🔬 Research Summary by Lydia T. Liu, a postdoctoral researcher at Cornell University and incoming assistant professor of computer science at Princeton University.
[Original paper by Lydia T. Liu, Solon Barocas, Jon Kleinberg, and Karen Levy]
Overview: In many social impact domains, including education and healthcare, machine learning is commonly used to predict future outcomes, such as student success or disease risk. However, a significant challenge arises when attempting to act on these predictions effectively, as there are often numerous possible interventions for each individual. This paper demonstrates via a probabilistic model of prediction and intervention that pure outcome prediction rarely results in the most effective policy for taking action, even when combined with other measurements.
In today’s data-driven world, the extensive use of machine learning to predict important outcomes in people’s lives now parallels the ubiquity of weather forecasts. These algorithms offer a proverbial glimpse into the future, from predicting a student’s successful graduation to predicting a patient’s disease risk. Yet, beneath the surface of these predictions lies a complex challenge: how do we transform them into actionable, real-world interventions that improve the outcomes we truly care about?
In this paper, we provide theoretical evidence that there are inherent limitations in effectively translating outcome predictions into actionable interventions when the interventions required for each individual vary depending on their latent needs. For example, in an educational setting, different students may need different interventions based on their needs; in a medical setting, different patients may need different interventions. Using a simple mathematical model that considers these latent needs, actions, and data measurements, we show that merely predicting future outcomes is often not the best strategy for effective interventions. Our findings indicate that unless there’s only one clear-cut action that guarantees better outcomes for all individuals, outcome prediction doesn’t maximize the effectiveness of our interventions. This is true even when outcome predictions are combined with additional data. Instead, measurements of the hidden factors that can be acted upon significantly improve the utility of interventions.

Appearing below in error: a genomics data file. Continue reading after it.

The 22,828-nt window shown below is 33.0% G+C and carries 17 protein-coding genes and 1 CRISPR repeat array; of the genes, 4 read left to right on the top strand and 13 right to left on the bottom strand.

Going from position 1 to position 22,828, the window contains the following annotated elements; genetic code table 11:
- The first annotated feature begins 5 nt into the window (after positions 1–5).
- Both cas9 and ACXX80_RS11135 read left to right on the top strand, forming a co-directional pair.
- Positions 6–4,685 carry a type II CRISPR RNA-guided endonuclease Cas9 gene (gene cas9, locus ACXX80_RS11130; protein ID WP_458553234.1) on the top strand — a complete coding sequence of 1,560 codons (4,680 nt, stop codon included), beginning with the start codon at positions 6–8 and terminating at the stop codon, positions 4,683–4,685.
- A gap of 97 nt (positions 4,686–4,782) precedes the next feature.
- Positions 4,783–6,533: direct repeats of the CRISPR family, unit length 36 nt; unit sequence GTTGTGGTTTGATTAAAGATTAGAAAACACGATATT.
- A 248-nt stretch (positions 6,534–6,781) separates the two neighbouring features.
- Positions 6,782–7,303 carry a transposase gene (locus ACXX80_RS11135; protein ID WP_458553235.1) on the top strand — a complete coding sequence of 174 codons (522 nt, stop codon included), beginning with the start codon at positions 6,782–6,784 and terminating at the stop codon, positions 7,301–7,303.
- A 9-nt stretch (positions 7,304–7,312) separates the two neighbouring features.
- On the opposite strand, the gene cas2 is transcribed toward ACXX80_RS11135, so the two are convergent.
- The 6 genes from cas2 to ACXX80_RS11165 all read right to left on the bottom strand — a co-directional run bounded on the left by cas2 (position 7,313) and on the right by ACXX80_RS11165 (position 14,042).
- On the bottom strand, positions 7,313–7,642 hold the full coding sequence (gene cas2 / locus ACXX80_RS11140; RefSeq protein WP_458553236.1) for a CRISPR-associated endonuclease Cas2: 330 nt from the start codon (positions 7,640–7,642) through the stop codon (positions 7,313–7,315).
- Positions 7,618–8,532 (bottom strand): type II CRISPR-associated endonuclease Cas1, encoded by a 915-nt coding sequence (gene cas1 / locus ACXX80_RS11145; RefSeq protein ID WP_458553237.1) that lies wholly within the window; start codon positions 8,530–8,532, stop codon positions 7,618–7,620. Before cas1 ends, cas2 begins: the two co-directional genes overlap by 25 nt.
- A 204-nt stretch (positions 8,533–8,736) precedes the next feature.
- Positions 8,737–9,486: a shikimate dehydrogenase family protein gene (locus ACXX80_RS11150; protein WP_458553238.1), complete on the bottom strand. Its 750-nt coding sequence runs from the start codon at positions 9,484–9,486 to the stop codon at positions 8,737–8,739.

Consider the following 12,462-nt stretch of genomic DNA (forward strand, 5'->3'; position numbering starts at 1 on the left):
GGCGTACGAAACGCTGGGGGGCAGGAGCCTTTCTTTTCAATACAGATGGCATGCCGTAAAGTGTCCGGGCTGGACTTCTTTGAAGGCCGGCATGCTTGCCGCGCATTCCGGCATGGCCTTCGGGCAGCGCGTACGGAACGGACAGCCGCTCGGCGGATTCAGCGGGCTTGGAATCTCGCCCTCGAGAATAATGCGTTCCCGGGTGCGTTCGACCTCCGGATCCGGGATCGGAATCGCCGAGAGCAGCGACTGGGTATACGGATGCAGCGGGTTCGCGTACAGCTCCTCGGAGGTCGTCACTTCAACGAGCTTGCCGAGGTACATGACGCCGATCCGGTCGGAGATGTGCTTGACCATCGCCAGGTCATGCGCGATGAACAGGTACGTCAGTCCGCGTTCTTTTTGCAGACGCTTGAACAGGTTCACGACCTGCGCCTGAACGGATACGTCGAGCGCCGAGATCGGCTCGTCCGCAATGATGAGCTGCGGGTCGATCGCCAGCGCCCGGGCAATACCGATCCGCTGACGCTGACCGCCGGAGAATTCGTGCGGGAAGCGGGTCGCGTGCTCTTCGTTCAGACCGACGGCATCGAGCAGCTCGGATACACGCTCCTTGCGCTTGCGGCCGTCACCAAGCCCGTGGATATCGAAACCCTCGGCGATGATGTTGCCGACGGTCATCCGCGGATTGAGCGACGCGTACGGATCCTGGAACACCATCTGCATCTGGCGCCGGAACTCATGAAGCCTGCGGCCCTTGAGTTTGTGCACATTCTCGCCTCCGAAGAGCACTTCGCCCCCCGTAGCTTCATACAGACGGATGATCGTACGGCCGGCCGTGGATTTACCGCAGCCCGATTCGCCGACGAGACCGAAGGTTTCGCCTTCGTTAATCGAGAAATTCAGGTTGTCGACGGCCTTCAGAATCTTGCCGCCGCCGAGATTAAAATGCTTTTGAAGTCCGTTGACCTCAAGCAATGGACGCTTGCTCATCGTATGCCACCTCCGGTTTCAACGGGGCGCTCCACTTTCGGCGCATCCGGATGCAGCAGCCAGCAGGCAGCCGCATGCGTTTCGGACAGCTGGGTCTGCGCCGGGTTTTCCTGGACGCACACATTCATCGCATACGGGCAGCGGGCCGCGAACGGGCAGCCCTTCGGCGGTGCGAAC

Problem: An example from education